This is a good idea, but our church would have to check both boxes. We are an elder led church with congregational polity. We as elders oversee the direction, theology, finances, membership process, and ministries of the church, but we still have members meetings where our congregation votes on many issues. There is a pretty significant differnce between an elder LED church (Baptist polity) and an elder RULED church (Presbyterian polity). I think many traditionalist Southern Baptists who do not have an elder structure sometimes either don’t fully understand SBC churches that do or think it is more like a Presbyterian form. I recommend Mark Dever’s “A Display of God’s Glory: Basics of Church Structure”, Phil Newton’s “Elders in Congregational Life” and 9 Marks book “Church Elders” by Jeramie Rinne. These describe a pluraity of elders from a Baptistic polity that combines a robust congregationalism. Simply put, my church would mark Elders and would mark Congregational and it wouldn’t be of much help for the ACP-it would be bring more confusion. If this category were to be included, I think it would need to be more specific and nuanced. Just my thoughts.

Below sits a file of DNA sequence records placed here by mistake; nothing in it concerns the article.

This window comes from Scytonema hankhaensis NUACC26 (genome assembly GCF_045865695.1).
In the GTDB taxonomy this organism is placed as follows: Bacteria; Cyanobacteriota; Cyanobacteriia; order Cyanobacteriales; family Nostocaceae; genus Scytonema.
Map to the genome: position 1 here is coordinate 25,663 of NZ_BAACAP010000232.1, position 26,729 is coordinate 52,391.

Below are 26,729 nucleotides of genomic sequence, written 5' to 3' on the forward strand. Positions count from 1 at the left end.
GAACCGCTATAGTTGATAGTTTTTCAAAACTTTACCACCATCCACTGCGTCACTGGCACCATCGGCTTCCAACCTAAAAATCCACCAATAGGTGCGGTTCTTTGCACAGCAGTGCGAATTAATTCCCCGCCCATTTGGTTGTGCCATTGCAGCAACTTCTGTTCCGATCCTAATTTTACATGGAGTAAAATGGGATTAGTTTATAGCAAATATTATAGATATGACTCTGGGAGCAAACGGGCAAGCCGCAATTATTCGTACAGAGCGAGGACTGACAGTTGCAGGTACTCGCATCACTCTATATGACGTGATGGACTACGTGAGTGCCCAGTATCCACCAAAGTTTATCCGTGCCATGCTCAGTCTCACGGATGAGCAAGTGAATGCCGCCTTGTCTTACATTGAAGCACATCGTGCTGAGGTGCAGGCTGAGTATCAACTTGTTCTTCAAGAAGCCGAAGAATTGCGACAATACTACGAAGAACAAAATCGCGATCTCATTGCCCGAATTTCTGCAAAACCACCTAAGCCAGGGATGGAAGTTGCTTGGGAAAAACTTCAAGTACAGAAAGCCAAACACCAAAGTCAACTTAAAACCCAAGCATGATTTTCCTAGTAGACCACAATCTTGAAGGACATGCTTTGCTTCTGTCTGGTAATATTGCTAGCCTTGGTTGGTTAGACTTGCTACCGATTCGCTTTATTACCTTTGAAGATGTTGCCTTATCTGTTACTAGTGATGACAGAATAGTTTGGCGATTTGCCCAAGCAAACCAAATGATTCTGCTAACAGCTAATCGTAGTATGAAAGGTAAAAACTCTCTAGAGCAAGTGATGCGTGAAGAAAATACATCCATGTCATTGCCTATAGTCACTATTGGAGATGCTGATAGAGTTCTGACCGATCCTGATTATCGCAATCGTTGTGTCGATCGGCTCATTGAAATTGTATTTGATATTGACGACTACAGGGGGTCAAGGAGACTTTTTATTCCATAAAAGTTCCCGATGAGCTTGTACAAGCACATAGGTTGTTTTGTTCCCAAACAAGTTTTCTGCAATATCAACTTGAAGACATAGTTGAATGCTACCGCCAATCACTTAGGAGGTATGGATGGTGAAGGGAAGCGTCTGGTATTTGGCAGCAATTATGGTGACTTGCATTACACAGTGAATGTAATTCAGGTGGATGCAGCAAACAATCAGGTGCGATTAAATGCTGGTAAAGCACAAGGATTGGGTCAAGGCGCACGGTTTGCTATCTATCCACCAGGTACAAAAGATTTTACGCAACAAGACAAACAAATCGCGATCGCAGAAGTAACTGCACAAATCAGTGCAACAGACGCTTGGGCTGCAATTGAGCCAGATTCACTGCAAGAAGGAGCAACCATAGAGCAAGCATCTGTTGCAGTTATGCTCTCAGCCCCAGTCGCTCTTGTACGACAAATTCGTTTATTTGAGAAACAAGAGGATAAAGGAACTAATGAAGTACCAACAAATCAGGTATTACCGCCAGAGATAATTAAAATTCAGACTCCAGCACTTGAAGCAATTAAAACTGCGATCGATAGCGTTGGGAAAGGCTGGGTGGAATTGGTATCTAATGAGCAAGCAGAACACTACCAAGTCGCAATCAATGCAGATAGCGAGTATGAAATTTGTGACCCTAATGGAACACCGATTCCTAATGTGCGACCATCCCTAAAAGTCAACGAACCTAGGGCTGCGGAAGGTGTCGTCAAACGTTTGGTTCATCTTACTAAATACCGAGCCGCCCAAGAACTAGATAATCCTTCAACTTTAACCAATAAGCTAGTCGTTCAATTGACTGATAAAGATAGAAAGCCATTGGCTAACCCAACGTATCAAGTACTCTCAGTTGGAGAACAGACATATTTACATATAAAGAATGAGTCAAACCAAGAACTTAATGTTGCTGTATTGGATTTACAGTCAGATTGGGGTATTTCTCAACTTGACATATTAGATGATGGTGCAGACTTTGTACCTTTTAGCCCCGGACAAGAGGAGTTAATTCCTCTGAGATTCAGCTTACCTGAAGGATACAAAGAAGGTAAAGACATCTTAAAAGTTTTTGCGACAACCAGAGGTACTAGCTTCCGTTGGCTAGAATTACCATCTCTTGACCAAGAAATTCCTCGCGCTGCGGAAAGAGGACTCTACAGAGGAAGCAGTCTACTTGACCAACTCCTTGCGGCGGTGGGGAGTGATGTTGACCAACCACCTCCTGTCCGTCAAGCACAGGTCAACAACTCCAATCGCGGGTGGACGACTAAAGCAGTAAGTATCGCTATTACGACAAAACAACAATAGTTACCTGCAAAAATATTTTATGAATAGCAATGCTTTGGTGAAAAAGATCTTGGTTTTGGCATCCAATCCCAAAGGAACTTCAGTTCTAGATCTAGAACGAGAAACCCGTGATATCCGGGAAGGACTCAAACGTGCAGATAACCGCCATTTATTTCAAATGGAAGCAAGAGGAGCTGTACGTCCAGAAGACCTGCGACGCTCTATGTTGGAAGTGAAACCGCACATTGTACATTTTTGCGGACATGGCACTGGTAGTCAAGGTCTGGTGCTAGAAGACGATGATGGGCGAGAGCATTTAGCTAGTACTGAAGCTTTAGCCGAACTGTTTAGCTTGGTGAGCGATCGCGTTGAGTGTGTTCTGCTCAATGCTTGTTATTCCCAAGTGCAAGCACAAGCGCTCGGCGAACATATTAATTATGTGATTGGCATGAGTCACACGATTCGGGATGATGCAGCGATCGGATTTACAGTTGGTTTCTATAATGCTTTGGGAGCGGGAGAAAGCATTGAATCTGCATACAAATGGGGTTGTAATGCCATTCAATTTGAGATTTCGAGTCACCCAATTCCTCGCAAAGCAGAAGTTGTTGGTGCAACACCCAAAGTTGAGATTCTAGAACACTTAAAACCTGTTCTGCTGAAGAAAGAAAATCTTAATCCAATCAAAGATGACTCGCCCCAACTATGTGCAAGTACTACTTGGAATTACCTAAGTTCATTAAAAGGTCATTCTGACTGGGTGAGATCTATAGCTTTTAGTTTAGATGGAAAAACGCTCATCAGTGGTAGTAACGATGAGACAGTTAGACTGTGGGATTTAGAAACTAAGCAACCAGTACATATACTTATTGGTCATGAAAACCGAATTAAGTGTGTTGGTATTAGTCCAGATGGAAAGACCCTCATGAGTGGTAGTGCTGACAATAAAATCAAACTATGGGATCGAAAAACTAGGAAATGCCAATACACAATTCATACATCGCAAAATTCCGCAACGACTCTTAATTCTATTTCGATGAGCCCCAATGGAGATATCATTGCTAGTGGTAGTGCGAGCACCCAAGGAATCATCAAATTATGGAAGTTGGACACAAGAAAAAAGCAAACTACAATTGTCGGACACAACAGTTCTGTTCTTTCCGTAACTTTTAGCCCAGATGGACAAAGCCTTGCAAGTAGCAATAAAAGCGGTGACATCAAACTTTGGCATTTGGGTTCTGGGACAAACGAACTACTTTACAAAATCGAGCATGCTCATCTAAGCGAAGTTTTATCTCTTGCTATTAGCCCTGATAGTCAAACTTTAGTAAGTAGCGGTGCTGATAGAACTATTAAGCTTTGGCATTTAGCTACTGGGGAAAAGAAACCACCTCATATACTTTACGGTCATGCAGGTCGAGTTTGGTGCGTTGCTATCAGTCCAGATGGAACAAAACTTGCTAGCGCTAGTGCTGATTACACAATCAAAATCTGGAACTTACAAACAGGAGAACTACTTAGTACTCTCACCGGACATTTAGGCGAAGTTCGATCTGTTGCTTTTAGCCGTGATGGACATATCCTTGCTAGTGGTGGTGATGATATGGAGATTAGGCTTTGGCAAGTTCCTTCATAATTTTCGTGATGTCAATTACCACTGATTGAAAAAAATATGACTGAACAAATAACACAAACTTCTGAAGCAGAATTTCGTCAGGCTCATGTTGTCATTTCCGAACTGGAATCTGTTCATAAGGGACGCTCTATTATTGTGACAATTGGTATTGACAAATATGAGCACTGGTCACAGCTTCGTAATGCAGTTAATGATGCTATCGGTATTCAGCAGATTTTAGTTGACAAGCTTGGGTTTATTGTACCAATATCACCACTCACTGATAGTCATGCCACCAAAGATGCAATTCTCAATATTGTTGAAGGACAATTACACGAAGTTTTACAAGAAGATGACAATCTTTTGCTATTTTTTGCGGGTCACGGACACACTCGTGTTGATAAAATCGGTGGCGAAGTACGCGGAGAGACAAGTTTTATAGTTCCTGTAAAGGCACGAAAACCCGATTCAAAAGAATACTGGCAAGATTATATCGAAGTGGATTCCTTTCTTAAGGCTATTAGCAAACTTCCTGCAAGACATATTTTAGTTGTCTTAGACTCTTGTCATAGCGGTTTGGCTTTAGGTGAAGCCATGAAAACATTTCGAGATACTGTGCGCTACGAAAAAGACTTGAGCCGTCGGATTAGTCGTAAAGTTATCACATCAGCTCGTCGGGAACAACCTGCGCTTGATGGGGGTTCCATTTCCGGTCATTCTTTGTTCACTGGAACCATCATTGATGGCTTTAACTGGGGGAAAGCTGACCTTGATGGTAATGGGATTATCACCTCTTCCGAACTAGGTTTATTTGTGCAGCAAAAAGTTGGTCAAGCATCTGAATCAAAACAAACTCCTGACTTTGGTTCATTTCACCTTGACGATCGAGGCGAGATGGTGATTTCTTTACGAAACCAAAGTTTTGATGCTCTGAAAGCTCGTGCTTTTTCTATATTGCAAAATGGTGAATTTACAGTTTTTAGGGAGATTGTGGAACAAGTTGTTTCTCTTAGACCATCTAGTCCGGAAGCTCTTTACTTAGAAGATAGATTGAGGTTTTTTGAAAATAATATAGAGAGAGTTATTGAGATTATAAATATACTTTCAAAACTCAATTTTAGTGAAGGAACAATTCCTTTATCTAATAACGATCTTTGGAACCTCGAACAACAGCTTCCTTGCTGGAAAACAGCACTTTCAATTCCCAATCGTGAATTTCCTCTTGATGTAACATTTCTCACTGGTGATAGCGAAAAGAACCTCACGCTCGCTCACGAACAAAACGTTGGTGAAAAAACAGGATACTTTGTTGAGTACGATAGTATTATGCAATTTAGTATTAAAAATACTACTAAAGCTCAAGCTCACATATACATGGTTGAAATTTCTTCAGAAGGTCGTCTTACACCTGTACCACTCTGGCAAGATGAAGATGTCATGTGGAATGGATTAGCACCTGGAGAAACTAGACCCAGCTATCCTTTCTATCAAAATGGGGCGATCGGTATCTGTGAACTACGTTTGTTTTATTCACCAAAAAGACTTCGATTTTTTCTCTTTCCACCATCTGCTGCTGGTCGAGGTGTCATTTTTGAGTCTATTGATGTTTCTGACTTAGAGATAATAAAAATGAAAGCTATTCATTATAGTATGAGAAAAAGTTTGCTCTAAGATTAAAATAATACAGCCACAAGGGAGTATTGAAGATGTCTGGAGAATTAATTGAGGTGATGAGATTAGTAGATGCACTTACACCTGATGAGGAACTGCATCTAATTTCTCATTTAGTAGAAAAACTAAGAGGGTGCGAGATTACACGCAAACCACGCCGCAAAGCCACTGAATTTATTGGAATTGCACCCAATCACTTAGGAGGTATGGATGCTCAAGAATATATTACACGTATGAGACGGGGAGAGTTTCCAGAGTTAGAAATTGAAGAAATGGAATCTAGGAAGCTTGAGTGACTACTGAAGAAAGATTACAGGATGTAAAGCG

Max

      “We as elders oversee the direction, theology, finances, membership process, and ministries of the church, but we still have members meetings where our congregation votes on many issues.”

      What does that leave for congregational input?! Color of the carpet? Who’s going to bring what covered dish?

      Congregational governance at traditional Baptist churches historically have overseen things like direction of the church (with members being there before the current leadership team), finances (with members having financed church buildings and assets before the current leadership team), membership process (members need to police membership practices, not controlled by a “process”), and ministries of the church (in the Kingdom, all members of the Body of Christ are ministers). Theology has always been up for grabs in SBC life, I suppose … but the grabbers have been controlled by congregational governance.

      Dr. Will Hall